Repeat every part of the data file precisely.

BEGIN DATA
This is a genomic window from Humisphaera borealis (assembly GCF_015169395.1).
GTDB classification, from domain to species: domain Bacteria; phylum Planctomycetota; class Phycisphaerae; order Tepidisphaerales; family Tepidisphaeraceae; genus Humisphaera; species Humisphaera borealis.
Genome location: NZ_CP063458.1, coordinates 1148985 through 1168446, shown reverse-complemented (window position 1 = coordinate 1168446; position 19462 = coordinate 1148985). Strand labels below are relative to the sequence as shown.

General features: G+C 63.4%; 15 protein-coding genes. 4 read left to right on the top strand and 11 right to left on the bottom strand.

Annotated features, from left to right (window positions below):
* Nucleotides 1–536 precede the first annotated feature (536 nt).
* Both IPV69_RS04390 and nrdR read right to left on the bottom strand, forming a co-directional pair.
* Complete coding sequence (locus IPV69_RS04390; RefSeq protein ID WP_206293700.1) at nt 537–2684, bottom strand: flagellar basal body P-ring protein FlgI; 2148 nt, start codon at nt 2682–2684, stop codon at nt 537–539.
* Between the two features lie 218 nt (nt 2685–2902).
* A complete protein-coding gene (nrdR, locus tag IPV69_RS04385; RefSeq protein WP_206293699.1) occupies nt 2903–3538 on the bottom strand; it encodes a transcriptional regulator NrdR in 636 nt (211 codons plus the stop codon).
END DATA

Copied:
This is a genomic window from Humisphaera borealis (assembly GCF_015169395.1).
GTDB classification, from domain to species: domain Bacteria; phylum Planctomycetota; class Phycisphaerae; order Tepidisphaerales; family Tepidisphaeraceae; genus Humisphaera; species Humisphaera borealis.
Genome location: NZ_CP063458.1, coordinates 1148985 through 1168446, shown reverse-complemented (window position 1 = coordinate 1168446; position 19462 = coordinate 1148985). Strand labels below are relative to the sequence as shown.

General features: G+C 63.4%; 15 protein-coding genes. 4 read left to right on the top strand and 11 right to left on the bottom strand.

Annotated features, from left to right (window positions below):
* Nucleotides 1–536 precede the first annotated feature (536 nt).
* Both IPV69_RS04390 and nrdR read right to left on the bottom strand, forming a co-directional pair.
* Complete coding sequence (locus IPV69_RS04390; RefSeq protein ID WP_206293700.1) at nt 537–2684, bottom strand: flagellar basal body P-ring protein FlgI; 2148 nt, start codon at nt 2682–2684, stop codon at nt 537–539.
* Between the two features lie 218 nt (nt 2685–2902).
* A complete protein-coding gene (nrdR, locus tag IPV69_RS04385; RefSeq protein WP_206293699.1) occupies nt 2903–3538 on the bottom strand; it encodes a transcriptional regulator NrdR in 636 nt (211 codons plus the stop codon).